After departing from Marquette University in 2003, basketball star Dwyane Wade, 40, won three NBA championships and was a NBA all-star 13 times before retiring from the NBA in 2019. His career came full circle on Sunday, as he returned to Marquette to deliver the commencement speech to almost 2,000 graduates.
Wade was also awarded an honorary doctorate degree during the ceremony.
He says much of his speech was inspired by his 14-year-old daughter, Zaya Wade, who helped him identify two key drivers for his own success: solitude and self awareness.
Reminiscing on his senior year of high school, Wade says he was recruited by Coach Tom Crean, who recognized him "not just because of his basketball abilities, but because he believed he wanted more for himself and his family." But first, Wade had to pass the ACT test.
Despite taking prep classes and studying around the clock, Wade says he failed the test.
"If I didn't pass, I felt like everyone would look at me as a failure. All I could think about was my fears. When I arrived at the office, I was handed the envelope, and I opened it off to the side. And not to my surprise, I didn't pass. I immediately became frantic and nervous."
Crean still proceeded with his recruitment plans, but Wade's excitement was short-lived. Wade says that he was overcome with fear about his next phase of life, but creating space for solitude helped him persevere.
"In solitude, I find clarity. There is no judgment and it's where I get to know the real me," he said. "In solitude, I find understanding and create solutions. It is also where I visualize what I want for my life. And I design a plan for achieving it. In solitude, there's nothing that will get in the way of you creating the life you want, except you."
Wade urged graduates to be comfortable being alone with their thoughts, because "in solitude, there are no barriers."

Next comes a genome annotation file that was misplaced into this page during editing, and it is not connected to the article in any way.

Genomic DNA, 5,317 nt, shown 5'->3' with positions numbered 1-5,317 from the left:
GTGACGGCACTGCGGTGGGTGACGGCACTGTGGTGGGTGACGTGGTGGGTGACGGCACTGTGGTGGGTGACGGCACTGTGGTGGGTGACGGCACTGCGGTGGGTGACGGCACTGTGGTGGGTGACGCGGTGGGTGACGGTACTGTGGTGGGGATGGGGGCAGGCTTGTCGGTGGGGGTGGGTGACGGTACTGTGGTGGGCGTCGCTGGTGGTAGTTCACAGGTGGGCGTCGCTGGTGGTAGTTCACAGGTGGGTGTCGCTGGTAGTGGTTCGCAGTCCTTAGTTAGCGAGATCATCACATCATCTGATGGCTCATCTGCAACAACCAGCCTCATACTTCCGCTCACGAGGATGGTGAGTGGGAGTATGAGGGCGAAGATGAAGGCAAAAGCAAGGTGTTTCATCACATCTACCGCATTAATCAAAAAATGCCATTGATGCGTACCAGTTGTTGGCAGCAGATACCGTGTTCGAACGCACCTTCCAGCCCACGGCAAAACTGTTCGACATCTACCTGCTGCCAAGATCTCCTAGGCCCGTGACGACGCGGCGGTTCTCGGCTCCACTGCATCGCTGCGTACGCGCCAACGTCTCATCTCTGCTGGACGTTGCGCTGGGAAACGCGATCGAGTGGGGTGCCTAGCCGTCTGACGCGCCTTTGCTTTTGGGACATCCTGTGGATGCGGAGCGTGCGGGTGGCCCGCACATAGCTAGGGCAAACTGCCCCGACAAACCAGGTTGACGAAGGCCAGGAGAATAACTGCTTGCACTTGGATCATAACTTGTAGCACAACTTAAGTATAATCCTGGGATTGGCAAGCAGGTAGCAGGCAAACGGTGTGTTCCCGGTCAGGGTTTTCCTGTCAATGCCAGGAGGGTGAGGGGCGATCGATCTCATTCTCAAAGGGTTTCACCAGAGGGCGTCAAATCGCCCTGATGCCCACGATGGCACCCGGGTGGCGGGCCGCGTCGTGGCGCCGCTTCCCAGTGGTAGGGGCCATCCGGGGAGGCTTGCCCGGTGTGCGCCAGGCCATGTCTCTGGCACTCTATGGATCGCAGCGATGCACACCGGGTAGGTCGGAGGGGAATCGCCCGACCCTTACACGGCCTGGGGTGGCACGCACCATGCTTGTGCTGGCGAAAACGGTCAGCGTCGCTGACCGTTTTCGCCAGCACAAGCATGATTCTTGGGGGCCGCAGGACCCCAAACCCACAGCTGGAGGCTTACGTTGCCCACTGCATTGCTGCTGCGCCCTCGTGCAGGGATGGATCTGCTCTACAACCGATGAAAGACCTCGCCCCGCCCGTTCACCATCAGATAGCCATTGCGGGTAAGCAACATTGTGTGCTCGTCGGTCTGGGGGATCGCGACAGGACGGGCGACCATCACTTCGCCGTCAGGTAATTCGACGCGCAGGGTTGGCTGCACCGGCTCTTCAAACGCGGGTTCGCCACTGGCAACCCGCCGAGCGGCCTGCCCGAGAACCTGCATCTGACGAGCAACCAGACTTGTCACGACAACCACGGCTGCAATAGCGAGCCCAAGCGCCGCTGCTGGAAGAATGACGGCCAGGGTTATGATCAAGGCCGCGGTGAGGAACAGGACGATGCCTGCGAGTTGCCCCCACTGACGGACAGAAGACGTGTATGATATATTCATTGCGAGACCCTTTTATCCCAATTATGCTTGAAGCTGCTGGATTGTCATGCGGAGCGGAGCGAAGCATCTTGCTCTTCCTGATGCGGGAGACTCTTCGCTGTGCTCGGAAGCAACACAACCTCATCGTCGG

He also shared an important lesson he learned from a friend.
"He said our two greatest fears are abandonment and claiming our greatness. We all look in the mirror every day. And in that mirror we really get to see ourselves. We see our strengths and weaknesses, our imperfections. This is an opportunity to acknowledge ourselves again, without judgment. This is self-awareness."
After the Miami Heat lost the 2011 NBA championship to the Dallas Mavericks, Wade says "soul searching" helped him realize that he needed to step away from "being the man" to focus on getting in tune with himself. Wade encouraged the class of 2022 to be self-aware during their post-graduate journeys, explaining that self-awareness fosters inspiration and growth.
"As we become more self-aware, we achieve a better understanding of who we are. We discover our values, our character, what we consider to be right and wrong. We discover what drives us, what inspires and motivates us. We observe our habits, think actively, learn to enhance what is positive and discard what is negative."
Wade then concluded with a quote from his good friend, the late Kobe Bryant, before congratulating graduates and their families on their huge accomplishment.
"It's not the dream that we should chase, it's the experiences on a journey to fulfilling our dreams. That's the win. [Bryant] said those times when you stay up late and you work hard. Those times when you don't feel like working but you push yourself and you do it anyway. That is actually the dream. It's not the destination, it's the journey."
"Will your journey have some highlights? Yes. Will your journey have some lowlights? Yes. But if you continue to build on your discoveries and experiences, if you establish your moments of solitude and allow yourself the space for self-awareness, you will arrive at a place where you can grow, not only in terms of what someone else has planned for you, but by living life on your own terms."